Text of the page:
Aloha, everyone! Here’s another #throwbackthursday, and this time I’m writing about our first visit to Hawaii in October 2016 – the picture above is from the arrivals area at the Honolulu airport, a lovely way to fell welcomed and start getting into the Aloha lifestyle! 🙂
But first, there’s something you may notice about my hubby and I. We prefer to say we are “spontaneous” and “value-oriented” regarding our vacation planning, but some people may say we are “procrastinators” and “last-minute-bargain-hunters”. LOL! Whatever you want to call it, we are usually very flexible with our travel dates and destinations, and try to find a combination of reasonable cost and interesting location each time.
Now back to the post subject. While looking for some options for a vacation to take advantage of the Canadian Thanksgiving holiday (early October), we noticed some low prices on flights to Honolulu, in the island of Oahu. It seemed “the stars were aligning” for this: some friends who also live in Toronto had visited Oahu not long before and had encouraged us to go. I also have a friend and blogger (thank you for everything, Lucia Malla! We loved seeing you guys!) who has been living in Honolulu for a number of years, and when I told her we were thinking of spending some time there, she mentioned that October is “low season” in Hawaii, and usually a great time to visit, as prices are lower and crowds smaller. That sounded great, so we bought the tickets and started packing/planning!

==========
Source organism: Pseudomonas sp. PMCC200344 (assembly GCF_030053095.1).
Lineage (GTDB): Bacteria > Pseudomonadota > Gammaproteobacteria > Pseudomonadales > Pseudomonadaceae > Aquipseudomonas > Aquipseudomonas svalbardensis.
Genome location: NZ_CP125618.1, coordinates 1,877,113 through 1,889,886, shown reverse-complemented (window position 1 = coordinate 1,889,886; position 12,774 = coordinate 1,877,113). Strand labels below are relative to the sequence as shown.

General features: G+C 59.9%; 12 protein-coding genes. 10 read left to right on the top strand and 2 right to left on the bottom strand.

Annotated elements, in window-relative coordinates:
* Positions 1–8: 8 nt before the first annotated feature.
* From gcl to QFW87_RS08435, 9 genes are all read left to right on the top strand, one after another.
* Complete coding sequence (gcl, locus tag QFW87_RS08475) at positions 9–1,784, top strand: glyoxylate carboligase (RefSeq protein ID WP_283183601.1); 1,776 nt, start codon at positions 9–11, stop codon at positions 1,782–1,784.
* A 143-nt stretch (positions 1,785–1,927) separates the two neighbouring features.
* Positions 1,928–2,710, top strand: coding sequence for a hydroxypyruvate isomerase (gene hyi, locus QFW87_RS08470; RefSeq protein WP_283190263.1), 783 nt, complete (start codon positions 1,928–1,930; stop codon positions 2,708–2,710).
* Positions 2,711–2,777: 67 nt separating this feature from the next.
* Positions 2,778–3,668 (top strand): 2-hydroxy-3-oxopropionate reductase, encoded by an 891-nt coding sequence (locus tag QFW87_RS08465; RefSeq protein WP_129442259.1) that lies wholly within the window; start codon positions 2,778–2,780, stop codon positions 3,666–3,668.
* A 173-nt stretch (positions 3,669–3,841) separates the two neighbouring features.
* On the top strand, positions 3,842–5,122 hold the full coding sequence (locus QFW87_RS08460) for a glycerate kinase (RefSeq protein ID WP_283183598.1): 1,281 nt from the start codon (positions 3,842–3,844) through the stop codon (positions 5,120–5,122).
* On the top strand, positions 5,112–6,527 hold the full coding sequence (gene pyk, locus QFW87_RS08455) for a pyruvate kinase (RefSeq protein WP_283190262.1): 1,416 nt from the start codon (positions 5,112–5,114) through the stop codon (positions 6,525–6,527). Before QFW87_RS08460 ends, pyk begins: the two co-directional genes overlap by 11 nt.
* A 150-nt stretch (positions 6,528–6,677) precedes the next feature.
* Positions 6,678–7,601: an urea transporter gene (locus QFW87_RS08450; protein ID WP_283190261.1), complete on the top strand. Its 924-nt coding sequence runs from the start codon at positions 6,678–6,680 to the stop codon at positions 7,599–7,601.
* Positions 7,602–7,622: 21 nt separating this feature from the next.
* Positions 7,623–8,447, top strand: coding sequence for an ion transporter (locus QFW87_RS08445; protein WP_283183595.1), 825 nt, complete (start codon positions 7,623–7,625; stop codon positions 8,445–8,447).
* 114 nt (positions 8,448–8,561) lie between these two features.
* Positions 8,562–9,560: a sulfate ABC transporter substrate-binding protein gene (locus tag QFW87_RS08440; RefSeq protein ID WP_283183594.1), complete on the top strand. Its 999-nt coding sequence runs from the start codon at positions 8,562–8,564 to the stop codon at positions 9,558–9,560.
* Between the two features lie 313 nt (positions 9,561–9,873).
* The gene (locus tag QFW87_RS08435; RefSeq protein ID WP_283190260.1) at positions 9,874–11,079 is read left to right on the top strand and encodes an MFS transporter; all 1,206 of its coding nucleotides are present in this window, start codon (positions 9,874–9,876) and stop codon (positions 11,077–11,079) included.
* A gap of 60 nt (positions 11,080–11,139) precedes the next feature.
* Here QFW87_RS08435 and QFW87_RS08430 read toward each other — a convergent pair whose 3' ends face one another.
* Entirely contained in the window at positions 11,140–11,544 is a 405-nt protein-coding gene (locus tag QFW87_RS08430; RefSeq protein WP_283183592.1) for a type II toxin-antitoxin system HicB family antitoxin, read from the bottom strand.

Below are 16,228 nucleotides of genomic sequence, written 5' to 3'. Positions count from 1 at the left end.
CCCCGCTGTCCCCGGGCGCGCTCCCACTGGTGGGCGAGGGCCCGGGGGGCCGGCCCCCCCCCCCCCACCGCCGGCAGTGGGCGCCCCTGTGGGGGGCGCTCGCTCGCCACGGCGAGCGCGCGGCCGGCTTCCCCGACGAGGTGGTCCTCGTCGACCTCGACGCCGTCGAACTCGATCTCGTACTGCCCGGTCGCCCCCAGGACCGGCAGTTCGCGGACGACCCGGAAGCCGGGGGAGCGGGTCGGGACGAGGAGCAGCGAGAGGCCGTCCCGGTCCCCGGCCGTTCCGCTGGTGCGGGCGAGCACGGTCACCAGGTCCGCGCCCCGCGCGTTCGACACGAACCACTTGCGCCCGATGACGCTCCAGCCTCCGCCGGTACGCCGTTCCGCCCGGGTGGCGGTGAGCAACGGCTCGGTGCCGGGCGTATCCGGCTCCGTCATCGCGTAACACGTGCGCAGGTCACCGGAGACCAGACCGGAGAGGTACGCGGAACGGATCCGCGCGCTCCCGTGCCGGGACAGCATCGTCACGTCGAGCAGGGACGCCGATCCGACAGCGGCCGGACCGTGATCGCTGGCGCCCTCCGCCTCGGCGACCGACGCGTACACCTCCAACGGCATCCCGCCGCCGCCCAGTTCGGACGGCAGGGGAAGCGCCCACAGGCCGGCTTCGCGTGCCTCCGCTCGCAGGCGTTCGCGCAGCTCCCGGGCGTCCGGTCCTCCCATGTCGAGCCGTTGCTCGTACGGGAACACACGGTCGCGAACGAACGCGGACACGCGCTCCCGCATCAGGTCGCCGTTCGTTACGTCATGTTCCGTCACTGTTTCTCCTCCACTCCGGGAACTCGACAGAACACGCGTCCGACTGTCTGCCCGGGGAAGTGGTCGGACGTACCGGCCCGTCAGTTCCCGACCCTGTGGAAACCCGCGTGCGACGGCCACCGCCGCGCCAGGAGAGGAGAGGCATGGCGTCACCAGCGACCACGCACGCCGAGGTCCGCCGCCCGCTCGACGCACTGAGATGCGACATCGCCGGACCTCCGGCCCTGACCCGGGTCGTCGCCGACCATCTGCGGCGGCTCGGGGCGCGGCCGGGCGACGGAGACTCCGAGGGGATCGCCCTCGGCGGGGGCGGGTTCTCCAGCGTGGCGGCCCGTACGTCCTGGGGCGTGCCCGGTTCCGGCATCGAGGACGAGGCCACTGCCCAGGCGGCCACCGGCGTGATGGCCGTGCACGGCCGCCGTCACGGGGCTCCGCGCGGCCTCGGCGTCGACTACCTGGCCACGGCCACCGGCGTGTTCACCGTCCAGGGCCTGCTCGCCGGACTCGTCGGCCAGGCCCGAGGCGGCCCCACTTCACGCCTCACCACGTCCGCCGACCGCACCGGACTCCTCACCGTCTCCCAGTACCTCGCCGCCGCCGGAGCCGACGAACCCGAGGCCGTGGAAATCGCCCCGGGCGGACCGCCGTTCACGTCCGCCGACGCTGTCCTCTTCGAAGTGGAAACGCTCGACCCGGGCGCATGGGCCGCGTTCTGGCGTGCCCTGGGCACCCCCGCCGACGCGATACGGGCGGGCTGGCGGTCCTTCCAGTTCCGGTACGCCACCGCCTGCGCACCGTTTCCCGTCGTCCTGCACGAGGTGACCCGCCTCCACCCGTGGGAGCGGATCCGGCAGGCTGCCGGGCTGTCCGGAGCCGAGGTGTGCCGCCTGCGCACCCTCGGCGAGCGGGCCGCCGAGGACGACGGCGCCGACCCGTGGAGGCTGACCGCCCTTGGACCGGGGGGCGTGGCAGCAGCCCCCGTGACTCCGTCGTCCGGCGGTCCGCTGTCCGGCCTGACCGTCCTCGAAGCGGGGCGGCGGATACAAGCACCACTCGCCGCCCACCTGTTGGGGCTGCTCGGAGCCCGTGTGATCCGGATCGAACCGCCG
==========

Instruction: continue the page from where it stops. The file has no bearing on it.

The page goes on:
I read through many of Lucia’s blog posts and showered her (and others familiar with the islands) with questions to get tips/suggestions/recommendations and started planning an itinerary with some ideas on what to see and do. We only had 10 days there, and we always try to slot some relaxing/”do nothing” time too, so we decided to stick to one island (Oahu) and maybe visit the other islands on future trips. Here are some of the highlights.
- We found our accommodations on AirBnB and got a studio (bedroom with private bathroom and small kitchen) with a balcony to sit and relax or eat breakfast. We bought beverages and breakfast items, and ate at the studio most mornings, so we could get ready and out the door faster and go straight to the beach or to explore the island. We did enjoy a few breakfasts out to try some local options as well.
- People say Hawaii is an expensive destination, and while I agree it can easily be that way, a bit of research and flexibility could help a lot. For food choices, for example, depending on your unit having a kitchen or not, a trip to the grocery store can save you a bundle and allows for more control over what you are eating on your vacation. You can also save by having a small cooler, then grabbing something suitable on the way and having a picnic lunch at the beach instead of eating at the restaurants nearby, which can be heavy on the wallet. I’m not saying you shouldn’t eat out, and for us enjoying the local food is a very important part experiencing any destination. But to enjoy the local flavours, you usually don’t have to go fancy all the time (check out these cheap eats). There are plenty of more affordable options the “locals” regularly enjoy, and if they live there, they should know, right?